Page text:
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The Key Three: Dec. 22

by Rich Hammond / Los Angeles Kings
Three key aspects of the Kings’ 3-2 shootout victory over the Anaheim Ducks...

1. Effective penalty killers
There were two points in the game in which the Ducks could have made a huge impact on the power play. The Kings brought a lot of energy to the start of the game, and things were going their way until the Ducks went on a power play at the seven-minute mark. With a chance to deflate the Kings, though, the Ducks accomplished little. Then, they had a golden opportunity in overtime, when Drew Doughty was called for holding. The Ducks threatened, and had a couple excellent scoring chances, but the skaters and goalie Jonathan Quick held firm, and the Kings were able to earn the extra point in the shootout.

2. Captain leads the way
Just as he did in the shootout victory over Toronto on Monday, captain Dustin Brown did a little bit of everything in the victory. Brown came out skating harder than ever seen in recent memory, and hit almost anything he could reach. Brown got rewarded. He scored a huge go-ahead goal in the third period, then scored the shootout winner in the third round, just as he did in Toronto. Brown finished with team-highs of five shots on goal and six hits. With coach Darryl Sutter making his debut, the Kings needed their designated leaders to set the tone, both on the ice and emotionally, and that’s what Brown did.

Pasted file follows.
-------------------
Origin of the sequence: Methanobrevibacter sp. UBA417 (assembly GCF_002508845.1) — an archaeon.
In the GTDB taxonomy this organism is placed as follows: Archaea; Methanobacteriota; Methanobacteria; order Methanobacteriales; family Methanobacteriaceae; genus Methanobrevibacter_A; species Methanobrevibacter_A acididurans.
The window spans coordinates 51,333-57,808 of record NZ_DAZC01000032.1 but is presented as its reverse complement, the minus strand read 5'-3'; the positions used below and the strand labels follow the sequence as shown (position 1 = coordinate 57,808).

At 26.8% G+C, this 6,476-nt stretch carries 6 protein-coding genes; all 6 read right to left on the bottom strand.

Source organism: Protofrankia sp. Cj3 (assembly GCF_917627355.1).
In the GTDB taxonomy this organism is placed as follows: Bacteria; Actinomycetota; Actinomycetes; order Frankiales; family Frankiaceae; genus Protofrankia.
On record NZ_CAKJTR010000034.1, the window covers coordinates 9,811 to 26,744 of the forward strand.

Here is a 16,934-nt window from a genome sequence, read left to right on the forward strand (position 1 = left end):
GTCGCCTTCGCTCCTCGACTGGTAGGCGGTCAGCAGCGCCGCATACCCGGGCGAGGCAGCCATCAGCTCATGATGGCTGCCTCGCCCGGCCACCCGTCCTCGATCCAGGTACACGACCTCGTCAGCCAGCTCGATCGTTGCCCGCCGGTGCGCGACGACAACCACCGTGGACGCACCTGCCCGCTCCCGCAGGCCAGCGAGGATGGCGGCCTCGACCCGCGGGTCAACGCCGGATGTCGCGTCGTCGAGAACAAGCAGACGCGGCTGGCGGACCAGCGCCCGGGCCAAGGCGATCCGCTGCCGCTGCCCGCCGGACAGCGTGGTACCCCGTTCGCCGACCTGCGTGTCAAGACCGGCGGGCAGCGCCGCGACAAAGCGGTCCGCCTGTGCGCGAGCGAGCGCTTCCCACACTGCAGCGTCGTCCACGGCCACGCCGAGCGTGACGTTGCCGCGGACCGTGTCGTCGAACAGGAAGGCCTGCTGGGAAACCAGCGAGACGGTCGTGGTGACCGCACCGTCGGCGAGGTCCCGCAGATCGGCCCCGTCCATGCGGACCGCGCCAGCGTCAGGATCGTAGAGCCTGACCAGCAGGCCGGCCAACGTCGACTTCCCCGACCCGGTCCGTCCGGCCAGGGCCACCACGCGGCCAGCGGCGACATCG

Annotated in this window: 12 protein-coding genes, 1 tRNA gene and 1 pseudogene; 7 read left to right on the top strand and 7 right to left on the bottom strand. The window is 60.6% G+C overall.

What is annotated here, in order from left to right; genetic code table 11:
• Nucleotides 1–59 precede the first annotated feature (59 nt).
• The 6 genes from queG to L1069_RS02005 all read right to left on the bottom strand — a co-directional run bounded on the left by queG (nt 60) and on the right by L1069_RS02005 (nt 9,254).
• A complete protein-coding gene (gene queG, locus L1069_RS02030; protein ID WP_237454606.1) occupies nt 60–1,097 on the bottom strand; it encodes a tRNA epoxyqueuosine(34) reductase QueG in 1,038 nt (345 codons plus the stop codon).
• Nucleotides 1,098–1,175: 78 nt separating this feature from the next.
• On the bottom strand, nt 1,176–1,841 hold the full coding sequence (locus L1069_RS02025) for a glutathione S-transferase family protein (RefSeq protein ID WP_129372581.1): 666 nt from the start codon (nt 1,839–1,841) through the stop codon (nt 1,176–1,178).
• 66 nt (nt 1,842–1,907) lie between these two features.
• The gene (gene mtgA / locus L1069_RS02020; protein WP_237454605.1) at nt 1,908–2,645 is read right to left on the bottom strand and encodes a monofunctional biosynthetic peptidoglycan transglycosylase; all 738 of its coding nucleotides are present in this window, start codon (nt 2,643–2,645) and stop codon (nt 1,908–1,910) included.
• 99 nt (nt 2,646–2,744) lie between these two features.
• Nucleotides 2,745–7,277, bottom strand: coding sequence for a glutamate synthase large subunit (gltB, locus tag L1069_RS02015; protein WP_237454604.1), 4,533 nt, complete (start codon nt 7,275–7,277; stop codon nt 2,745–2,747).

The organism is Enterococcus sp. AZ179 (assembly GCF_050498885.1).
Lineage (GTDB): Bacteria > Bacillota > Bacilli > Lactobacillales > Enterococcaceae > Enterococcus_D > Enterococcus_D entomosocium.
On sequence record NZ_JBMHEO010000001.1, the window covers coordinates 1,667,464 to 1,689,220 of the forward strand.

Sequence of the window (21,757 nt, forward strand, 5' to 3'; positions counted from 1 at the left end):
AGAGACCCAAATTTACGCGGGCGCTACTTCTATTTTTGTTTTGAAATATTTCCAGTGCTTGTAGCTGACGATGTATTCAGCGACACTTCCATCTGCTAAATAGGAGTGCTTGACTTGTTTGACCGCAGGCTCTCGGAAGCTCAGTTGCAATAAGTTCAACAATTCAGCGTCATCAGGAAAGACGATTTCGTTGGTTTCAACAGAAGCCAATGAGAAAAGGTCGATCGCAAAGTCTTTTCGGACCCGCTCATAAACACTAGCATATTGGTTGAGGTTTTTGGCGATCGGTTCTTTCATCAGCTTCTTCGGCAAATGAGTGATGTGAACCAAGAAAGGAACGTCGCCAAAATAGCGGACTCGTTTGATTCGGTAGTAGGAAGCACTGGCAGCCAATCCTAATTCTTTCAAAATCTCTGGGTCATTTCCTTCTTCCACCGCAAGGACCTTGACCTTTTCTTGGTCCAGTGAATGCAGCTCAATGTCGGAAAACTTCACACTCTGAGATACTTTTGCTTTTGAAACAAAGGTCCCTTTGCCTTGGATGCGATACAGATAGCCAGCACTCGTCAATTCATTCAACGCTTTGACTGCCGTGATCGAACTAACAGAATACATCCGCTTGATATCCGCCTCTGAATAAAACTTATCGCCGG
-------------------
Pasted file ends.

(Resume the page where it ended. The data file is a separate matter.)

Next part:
3. Energy at the start
In contrast to the stoic Terry Murray, Sutter looked as though he burned about 500 calories during the first period. He paced back and forth behind the bench and, frequently, stepped onto it to get a better look at the far side of the ice. Did the Kings feed off Sutter’s energy and intensity. One could make that argument, as the Kings came out strong and took the game to the Ducks in the opening minutes of the first period. The goals didn’t come early, and really, there weren’t a lot of quality scoring chances, but the Kings seemed to play with emotion and confidence, and they were the aggressors from the first puck drop.
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